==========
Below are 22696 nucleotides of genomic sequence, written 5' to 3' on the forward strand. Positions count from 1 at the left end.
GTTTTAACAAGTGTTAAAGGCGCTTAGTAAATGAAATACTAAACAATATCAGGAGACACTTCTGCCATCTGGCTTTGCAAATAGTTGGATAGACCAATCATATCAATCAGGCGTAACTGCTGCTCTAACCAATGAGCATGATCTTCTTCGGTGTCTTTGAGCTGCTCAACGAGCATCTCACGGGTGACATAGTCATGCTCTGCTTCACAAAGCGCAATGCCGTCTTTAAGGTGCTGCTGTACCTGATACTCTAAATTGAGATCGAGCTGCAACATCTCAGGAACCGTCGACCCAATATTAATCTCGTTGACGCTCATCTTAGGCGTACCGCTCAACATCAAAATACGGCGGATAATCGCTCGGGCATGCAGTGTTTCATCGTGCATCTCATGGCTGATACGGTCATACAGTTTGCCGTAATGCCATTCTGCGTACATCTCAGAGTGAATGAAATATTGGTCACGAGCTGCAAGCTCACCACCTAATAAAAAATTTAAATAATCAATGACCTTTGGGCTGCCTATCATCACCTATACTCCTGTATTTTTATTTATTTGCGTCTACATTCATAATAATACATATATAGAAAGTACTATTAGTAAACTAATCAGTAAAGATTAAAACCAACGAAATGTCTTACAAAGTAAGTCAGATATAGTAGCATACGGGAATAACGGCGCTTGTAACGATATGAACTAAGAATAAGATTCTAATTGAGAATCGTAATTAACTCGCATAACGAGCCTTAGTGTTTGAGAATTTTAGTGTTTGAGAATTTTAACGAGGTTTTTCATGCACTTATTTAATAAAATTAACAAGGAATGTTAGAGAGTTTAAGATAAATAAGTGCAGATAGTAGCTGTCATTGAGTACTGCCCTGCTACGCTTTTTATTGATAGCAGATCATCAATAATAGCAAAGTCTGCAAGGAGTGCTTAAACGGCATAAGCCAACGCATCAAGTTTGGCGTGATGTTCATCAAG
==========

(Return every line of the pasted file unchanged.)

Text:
Below are 22696 nucleotides of genomic sequence, written 5' to 3' on the forward strand. Positions count from 1 at the left end.
GTTTTAACAAGTGTTAAAGGCGCTTAGTAAATGAAATACTAAACAATATCAGGAGACACTTCTGCCATCTGGCTTTGCAAATAGTTGGATAGACCAATCATATCAATCAGGCGTAACTGCTGCTCTAACCAATGAGCATGATCTTCTTCGGTGTCTTTGAGCTGCTCAACGAGCATCTCACGGGTGACATAGTCATGCTCTGCTTCACAAAGCGCAATGCCGTCTTTAAGGTGCTGCTGTACCTGATACTCTAAATTGAGATCGAGCTGCAACATCTCAGGAACCGTCGACCCAATATTAATCTCGTTGACGCTCATCTTAGGCGTACCGCTCAACATCAAAATACGGCGGATAATCGCTCGGGCATGCAGTGTTTCATCGTGCATCTCATGGCTGATACGGTCATACAGTTTGCCGTAATGCCATTCTGCGTACATCTCAGAGTGAATGAAATATTGGTCACGAGCTGCAAGCTCACCACCTAATAAAAAATTTAAATAATCAATGACCTTTGGGCTGCCTATCATCACCTATACTCCTGTATTTTTATTTATTTGCGTCTACATTCATAATAATACATATATAGAAAGTACTATTAGTAAACTAATCAGTAAAGATTAAAACCAACGAAATGTCTTACAAAGTAAGTCAGATATAGTAGCATACGGGAATAACGGCGCTTGTAACGATATGAACTAAGAATAAGATTCTAATTGAGAATCGTAATTAACTCGCATAACGAGCCTTAGTGTTTGAGAATTTTAGTGTTTGAGAATTTTAACGAGGTTTTTCATGCACTTATTTAATAAAATTAACAAGGAATGTTAGAGAGTTTAAGATAAATAAGTGCAGATAGTAGCTGTCATTGAGTACTGCCCTGCTACGCTTTTTATTGATAGCAGATCATCAATAATAGCAAAGTCTGCAAGGAGTGCTTAAACGGCATAAGCCAACGCATCAAGTTTGGCGTGATGTTCATCAAG